tv Bloomberg Markets European Open Bloomberg November 9, 2018 2:30am-4:00am EST
i'm in product development at comcast. we're working to make things simple, easy and awesome. anna: welcome to "bloomberg markets: the european open." i am anna edwards from the european headquarters in the city of london. fed unmoved, policymakers leave rates unchanged but stay on course for a december hike. the dollar holds its gains. wti crudeream fades, heads for its longest losing streak on record after entering a bear market. opec and allies meet this weekend.
relationship building. goldman sachs's lloyd blankfein said to have forged ties with indonesia's sovereign wealth fund. it is friday morning and we are less than half hour away from the european cash equities session of the week. this is the picture across equity market futures right now. you are expected to go weaker at the start of trade. the asian session has been weak, so after the fed, asian equities selling off and the expectation was the fed would continue its rate hike path, but maybe some thought the fed would give more language that acknowledged turmoil in markets and other headwinds, but it was an unchanged fed. as a result, we saw a little risk and version on -- risk aversion on asia. had to do that the chinese story with regards to bank lending to the private sector. there are a few reasons to selloff, it seems. let's look at the gmm and we see
the selloff in the asian session and weakness in the south african markets and elsewhere. also, some weakness in currencies in the asian session. the south korean won, for example. .3%,ritish pound, down flirting with 1.30 on the downside. we have seen strengthen the pound, morgan stanley talking about buying the pound, selling the euro with optimism around the brexit deal. all of that has been building, but the dup parliament is with theresa may, pouring cold water on her latest plans by gmail this morning, taking the edge off the pound. that's put up the other side and look at what is going on in bond markets. midterms, seen in the quite a lot of activity in bond markets, flattening of the curve in some places. the italian bond market also a focus for us as they were yesterday focused on the tension between brussels and rome.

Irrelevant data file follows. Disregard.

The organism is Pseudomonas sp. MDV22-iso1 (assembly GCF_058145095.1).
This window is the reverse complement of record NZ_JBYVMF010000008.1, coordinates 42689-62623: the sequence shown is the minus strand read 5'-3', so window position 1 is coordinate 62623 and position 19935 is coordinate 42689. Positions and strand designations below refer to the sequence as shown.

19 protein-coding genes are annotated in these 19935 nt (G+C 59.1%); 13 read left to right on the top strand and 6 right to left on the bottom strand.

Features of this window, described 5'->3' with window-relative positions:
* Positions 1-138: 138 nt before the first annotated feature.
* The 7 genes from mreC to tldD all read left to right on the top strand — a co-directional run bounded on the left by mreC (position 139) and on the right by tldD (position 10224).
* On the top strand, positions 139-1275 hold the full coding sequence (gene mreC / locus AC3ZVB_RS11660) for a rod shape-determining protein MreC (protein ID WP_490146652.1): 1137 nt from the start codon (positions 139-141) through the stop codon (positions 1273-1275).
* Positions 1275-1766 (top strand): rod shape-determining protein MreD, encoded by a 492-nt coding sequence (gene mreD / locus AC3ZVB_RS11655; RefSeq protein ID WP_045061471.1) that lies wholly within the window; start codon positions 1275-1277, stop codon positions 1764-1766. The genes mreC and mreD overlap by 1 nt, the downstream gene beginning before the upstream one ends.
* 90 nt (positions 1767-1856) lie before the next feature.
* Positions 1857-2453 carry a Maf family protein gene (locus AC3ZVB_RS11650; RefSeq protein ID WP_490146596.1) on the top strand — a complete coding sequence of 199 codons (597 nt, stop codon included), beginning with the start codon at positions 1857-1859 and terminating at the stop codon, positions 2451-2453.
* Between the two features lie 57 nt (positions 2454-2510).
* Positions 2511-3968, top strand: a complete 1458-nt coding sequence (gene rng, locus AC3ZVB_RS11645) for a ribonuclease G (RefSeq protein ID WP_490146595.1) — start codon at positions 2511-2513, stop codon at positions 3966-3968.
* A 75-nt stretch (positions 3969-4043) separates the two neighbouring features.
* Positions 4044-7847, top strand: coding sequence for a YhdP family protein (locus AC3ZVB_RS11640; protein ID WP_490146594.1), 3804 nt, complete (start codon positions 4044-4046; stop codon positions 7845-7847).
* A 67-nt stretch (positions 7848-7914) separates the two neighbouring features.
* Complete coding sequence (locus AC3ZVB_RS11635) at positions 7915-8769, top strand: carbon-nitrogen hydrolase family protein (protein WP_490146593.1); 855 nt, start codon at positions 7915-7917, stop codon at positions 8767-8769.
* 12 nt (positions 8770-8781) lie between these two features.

nothing on the gmm, possibly positive. oil side, suggesting the big moves we have seen retreating for a moment, a positive breath in oil markets but we have touched bear market territory under vti. retreated amid a slowdown in china and policymakers' steps to avoid it. treasuries edged lower and the fed left rates unchanged at its latest meeting. the u.s. central bank stayed on course for a hike in december risk -- despite jitters in markets and a critical president. joining us, mark cudmore, our mliv strategist. good to see you. let's start with the fed and what we heard from them, or rather what we didn't. a colleague writing an opinion flagging it is the things the didn'tt -- the fed mention that is perhaps of interest to markets.
they weren't too bothered by the market turmoil in october. mark: i think that is right. the only thing we are looking for in yesterday's fed statement, there might be some reference to the new political paradigm we find ourselves and the statement a everything that happened in october and showed the new fed put is still quite far away from the market. that emphasized they are on track to hike rates. this is a base case and on yesterday's program, we warned it would likely be the case that we see the dollar bounce a bit. it would set back to be exuberance post midterms. it was a base case reconfirming minds that they are too quick to get carried away post-midterms. is time to take it more slowly but the environment is constructive. anna: we are factoring in what we heard from the fed and this news flow from china with regard we see this asld
a limit on the amount of lending allowed to happen to the private sector in china? i have heard a lot of people worried about debt levels in china, so that could be a good thing that equity markets taking it as risk off. i think people are concerned about how much state intervention will, whether it will cause more harm than good, and whether they are too proactive in trying to stimulate the economy, yet still controlling the deleveraging drive, these contradictory goals they are trying to manage. this is worrying to people. is the measureit itself that is alarming, but there is a risk it goes wrong when it is executed. anna: today, we are asking this mliv question around the oil price. whatuestion of the day, oil price would hurt credit and equity markets. it was you making the point on the mliv blog that it is when we start to see companies in the oil space cutting back on that